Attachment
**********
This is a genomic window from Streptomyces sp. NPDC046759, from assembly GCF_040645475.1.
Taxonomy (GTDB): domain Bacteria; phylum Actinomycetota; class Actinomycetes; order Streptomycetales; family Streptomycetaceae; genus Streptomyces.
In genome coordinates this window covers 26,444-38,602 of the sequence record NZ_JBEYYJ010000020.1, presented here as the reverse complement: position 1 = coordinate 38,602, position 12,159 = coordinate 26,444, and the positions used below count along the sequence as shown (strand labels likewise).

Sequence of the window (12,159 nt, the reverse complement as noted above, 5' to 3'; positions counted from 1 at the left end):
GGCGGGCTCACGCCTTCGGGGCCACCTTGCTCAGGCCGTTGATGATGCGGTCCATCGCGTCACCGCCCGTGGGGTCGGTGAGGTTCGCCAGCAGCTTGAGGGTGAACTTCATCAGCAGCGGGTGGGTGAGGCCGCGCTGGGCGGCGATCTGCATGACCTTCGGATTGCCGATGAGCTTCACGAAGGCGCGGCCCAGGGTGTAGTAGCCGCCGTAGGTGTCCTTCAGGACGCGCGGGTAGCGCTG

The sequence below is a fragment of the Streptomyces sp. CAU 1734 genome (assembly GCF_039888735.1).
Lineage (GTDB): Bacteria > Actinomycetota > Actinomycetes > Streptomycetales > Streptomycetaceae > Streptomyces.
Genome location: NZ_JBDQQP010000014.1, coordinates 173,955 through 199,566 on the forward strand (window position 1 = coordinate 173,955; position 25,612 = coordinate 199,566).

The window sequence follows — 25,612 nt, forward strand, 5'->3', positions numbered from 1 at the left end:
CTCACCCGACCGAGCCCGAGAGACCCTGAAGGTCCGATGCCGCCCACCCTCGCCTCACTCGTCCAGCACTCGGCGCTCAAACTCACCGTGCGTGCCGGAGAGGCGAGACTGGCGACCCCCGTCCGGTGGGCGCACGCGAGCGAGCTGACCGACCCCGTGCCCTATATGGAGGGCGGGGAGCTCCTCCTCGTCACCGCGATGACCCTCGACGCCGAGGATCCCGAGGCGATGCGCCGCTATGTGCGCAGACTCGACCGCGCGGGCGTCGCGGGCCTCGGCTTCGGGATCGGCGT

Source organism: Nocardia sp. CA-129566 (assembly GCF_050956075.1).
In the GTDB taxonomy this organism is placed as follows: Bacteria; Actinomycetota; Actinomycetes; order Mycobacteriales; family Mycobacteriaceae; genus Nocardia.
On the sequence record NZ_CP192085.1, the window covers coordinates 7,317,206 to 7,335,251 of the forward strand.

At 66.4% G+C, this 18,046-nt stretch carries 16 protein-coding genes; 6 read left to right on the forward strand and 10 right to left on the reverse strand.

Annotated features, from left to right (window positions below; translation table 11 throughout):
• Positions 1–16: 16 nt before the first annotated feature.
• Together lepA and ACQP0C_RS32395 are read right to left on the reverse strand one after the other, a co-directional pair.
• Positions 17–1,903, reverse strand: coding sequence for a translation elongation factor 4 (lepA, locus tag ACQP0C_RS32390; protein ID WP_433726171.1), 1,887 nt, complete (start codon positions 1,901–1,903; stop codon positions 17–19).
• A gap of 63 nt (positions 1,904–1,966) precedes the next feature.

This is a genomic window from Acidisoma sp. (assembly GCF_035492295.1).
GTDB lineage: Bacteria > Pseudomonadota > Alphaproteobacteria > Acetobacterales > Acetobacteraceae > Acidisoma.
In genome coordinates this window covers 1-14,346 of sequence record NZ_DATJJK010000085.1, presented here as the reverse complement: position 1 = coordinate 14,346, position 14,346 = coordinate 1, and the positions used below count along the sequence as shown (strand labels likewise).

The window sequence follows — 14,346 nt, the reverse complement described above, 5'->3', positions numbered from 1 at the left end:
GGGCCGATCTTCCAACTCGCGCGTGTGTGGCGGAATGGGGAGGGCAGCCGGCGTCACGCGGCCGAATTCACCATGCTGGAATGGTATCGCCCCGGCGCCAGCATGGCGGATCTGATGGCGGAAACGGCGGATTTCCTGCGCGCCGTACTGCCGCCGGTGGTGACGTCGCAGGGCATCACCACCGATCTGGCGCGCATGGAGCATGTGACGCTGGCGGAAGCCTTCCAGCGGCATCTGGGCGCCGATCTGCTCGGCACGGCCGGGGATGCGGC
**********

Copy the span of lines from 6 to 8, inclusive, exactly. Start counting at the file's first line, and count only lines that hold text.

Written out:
The sequence below is a fragment of the Streptomyces sp. CAU 1734 genome (assembly GCF_039888735.1).
Lineage (GTDB): Bacteria > Actinomycetota > Actinomycetes > Streptomycetales > Streptomycetaceae > Streptomyces.
Genome location: NZ_JBDQQP010000014.1, coordinates 173,955 through 199,566 on the forward strand (window position 1 = coordinate 173,955; position 25,612 = coordinate 199,566).